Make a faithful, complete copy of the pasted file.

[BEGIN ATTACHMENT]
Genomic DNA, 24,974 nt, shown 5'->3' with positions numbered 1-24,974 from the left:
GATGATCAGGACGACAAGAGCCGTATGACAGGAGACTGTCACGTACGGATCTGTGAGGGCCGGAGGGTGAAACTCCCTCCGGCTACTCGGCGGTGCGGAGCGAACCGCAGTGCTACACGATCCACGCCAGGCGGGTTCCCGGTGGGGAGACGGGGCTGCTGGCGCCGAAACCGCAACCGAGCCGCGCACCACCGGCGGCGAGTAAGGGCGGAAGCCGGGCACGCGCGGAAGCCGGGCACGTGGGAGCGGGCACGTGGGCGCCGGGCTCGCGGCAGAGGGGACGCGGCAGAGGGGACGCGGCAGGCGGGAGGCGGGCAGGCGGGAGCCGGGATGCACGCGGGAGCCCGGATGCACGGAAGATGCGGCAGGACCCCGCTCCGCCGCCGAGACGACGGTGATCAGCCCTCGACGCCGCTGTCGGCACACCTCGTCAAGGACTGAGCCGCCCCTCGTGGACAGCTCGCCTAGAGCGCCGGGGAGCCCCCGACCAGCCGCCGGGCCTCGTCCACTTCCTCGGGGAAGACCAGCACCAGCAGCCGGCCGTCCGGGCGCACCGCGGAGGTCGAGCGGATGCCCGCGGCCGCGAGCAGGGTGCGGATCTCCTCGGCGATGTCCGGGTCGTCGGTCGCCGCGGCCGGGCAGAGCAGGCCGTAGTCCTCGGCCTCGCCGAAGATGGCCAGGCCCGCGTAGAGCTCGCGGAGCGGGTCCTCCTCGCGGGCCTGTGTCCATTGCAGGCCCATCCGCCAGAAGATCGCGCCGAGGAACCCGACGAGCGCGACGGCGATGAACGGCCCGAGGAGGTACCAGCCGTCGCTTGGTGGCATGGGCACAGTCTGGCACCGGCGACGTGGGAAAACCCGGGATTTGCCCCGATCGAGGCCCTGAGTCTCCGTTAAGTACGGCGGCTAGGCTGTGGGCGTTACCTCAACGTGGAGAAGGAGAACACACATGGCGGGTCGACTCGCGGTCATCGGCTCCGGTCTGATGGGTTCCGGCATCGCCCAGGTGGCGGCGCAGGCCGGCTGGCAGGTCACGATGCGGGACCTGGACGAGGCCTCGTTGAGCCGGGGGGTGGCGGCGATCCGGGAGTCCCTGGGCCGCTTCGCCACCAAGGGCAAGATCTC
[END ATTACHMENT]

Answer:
Genomic DNA, 24,974 nt, shown 5'->3' with positions numbered 1-24,974 from the left:
GATGATCAGGACGACAAGAGCCGTATGACAGGAGACTGTCACGTACGGATCTGTGAGGGCCGGAGGGTGAAACTCCCTCCGGCTACTCGGCGGTGCGGAGCGAACCGCAGTGCTACACGATCCACGCCAGGCGGGTTCCCGGTGGGGAGACGGGGCTGCTGGCGCCGAAACCGCAACCGAGCCGCGCACCACCGGCGGCGAGTAAGGGCGGAAGCCGGGCACGCGCGGAAGCCGGGCACGTGGGAGCGGGCACGTGGGCGCCGGGCTCGCGGCAGAGGGGACGCGGCAGAGGGGACGCGGCAGGCGGGAGGCGGGCAGGCGGGAGCCGGGATGCACGCGGGAGCCCGGATGCACGGAAGATGCGGCAGGACCCCGCTCCGCCGCCGAGACGACGGTGATCAGCCCTCGACGCCGCTGTCGGCACACCTCGTCAAGGACTGAGCCGCCCCTCGTGGACAGCTCGCCTAGAGCGCCGGGGAGCCCCCGACCAGCCGCCGGGCCTCGTCCACTTCCTCGGGGAAGACCAGCACCAGCAGCCGGCCGTCCGGGCGCACCGCGGAGGTCGAGCGGATGCCCGCGGCCGCGAGCAGGGTGCGGATCTCCTCGGCGATGTCCGGGTCGTCGGTCGCCGCGGCCGGGCAGAGCAGGCCGTAGTCCTCGGCCTCGCCGAAGATGGCCAGGCCCGCGTAGAGCTCGCGGAGCGGGTCCTCCTCGCGGGCCTGTGTCCATTGCAGGCCCATCCGCCAGAAGATCGCGCCGAGGAACCCGACGAGCGCGACGGCGATGAACGGCCCGAGGAGGTACCAGCCGTCGCTTGGTGGCATGGGCACAGTCTGGCACCGGCGACGTGGGAAAACCCGGGATTTGCCCCGATCGAGGCCCTGAGTCTCCGTTAAGTACGGCGGCTAGGCTGTGGGCGTTACCTCAACGTGGAGAAGGAGAACACACATGGCGGGTCGACTCGCGGTCATCGGCTCCGGTCTGATGGGTTCCGGCATCGCCCAGGTGGCGGCGCAGGCCGGCTGGCAGGTCACGATGCGGGACCTGGACGAGGCCTCGTTGAGCCGGGGGGTGGCGGCGATCCGGGAGTCCCTGGGCCGCTTCGCCACCAAGGGCAAGATCTC